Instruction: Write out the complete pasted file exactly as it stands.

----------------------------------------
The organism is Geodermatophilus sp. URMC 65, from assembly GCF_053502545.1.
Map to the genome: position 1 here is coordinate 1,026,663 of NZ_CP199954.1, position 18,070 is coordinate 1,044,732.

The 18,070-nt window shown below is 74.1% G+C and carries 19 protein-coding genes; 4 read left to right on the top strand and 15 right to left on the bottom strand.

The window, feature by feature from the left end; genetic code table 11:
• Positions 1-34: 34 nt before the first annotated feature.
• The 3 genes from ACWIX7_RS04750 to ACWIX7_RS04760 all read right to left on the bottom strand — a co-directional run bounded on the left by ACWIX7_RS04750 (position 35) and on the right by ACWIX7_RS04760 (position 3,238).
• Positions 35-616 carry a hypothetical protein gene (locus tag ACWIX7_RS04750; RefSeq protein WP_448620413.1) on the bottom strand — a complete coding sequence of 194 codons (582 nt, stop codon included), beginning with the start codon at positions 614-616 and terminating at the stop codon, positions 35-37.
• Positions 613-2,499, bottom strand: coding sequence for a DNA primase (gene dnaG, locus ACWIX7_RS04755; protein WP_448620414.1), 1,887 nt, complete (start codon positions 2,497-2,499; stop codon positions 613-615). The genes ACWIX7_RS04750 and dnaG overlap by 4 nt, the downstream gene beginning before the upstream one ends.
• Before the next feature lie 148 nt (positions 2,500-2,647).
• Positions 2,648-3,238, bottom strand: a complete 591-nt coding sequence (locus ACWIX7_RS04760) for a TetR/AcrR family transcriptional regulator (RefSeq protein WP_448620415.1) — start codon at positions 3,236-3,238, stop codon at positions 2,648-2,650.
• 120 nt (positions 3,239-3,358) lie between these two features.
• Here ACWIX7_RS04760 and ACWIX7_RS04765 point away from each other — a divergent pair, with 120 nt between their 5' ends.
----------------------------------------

The organism is Geodermatophilus sp. URMC 65, from assembly GCF_053502545.1.
Map to the genome: position 1 here is coordinate 1,026,663 of NZ_CP199954.1, position 18,070 is coordinate 1,044,732.

The 18,070-nt window shown below is 74.1% G+C and carries 19 protein-coding genes; 4 read left to right on the top strand and 15 right to left on the bottom strand.

The window, feature by feature from the left end; genetic code table 11:
• Positions 1-34: 34 nt before the first annotated feature.
• The 3 genes from ACWIX7_RS04750 to ACWIX7_RS04760 all read right to left on the bottom strand — a co-directional run bounded on the left by ACWIX7_RS04750 (position 35) and on the right by ACWIX7_RS04760 (position 3,238).
• Positions 35-616 carry a hypothetical protein gene (locus tag ACWIX7_RS04750; RefSeq protein WP_448620413.1) on the bottom strand — a complete coding sequence of 194 codons (582 nt, stop codon included), beginning with the start codon at positions 614-616 and terminating at the stop codon, positions 35-37.
• Positions 613-2,499, bottom strand: coding sequence for a DNA primase (gene dnaG, locus ACWIX7_RS04755; protein WP_448620414.1), 1,887 nt, complete (start codon positions 2,497-2,499; stop codon positions 613-615). The genes ACWIX7_RS04750 and dnaG overlap by 4 nt, the downstream gene beginning before the upstream one ends.
• Before the next feature lie 148 nt (positions 2,500-2,647).
• Positions 2,648-3,238, bottom strand: a complete 591-nt coding sequence (locus ACWIX7_RS04760) for a TetR/AcrR family transcriptional regulator (RefSeq protein WP_448620415.1) — start codon at positions 3,236-3,238, stop codon at positions 2,648-2,650.
• 120 nt (positions 3,239-3,358) lie between these two features.
• Here ACWIX7_RS04760 and ACWIX7_RS04765 point away from each other — a divergent pair, with 120 nt between their 5' ends.